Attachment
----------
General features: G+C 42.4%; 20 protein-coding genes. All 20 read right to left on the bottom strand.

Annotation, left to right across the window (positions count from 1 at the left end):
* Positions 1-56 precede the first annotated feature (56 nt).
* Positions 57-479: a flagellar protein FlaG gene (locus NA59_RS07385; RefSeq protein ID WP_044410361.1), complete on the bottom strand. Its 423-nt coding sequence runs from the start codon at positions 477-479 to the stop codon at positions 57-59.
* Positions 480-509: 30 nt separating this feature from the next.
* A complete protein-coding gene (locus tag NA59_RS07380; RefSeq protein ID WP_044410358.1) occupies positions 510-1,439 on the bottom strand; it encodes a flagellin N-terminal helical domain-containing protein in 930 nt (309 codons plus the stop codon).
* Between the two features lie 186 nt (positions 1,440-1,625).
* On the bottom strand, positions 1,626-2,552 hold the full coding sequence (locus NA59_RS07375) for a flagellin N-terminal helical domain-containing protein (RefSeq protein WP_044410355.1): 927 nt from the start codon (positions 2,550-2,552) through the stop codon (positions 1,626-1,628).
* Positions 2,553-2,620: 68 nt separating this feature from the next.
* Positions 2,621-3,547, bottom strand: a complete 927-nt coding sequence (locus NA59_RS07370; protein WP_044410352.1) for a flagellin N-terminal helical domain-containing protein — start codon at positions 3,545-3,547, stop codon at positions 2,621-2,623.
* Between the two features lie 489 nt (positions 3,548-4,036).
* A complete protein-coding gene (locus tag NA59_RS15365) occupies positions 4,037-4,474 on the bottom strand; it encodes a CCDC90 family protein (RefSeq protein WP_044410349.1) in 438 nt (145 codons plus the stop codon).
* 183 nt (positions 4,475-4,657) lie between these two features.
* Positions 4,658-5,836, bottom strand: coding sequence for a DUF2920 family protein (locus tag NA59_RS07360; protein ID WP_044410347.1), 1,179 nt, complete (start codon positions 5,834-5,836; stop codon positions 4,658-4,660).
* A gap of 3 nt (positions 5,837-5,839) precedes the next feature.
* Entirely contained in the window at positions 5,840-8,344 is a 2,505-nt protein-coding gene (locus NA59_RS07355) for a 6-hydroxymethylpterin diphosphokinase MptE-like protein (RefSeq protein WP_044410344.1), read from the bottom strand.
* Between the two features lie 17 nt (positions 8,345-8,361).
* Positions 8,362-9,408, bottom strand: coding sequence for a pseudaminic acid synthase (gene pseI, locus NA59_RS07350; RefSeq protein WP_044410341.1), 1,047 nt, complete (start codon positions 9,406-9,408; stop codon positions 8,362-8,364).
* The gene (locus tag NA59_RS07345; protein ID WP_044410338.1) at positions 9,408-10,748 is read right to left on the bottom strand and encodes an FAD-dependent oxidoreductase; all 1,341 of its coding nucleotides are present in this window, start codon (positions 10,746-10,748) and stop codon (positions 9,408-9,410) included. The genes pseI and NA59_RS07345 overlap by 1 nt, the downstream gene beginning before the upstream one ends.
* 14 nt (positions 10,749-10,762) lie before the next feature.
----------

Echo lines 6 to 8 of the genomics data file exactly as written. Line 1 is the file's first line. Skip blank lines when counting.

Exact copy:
* A complete protein-coding gene (locus tag NA59_RS07380; RefSeq protein ID WP_044410358.1) occupies positions 510-1,439 on the bottom strand; it encodes a flagellin N-terminal helical domain-containing protein in 930 nt (309 codons plus the stop codon).
* Between the two features lie 186 nt (positions 1,440-1,625).
* On the bottom strand, positions 1,626-2,552 hold the full coding sequence (locus NA59_RS07375) for a flagellin N-terminal helical domain-containing protein (RefSeq protein WP_044410355.1): 927 nt from the start codon (positions 2,550-2,552) through the stop codon (positions 1,626-1,628).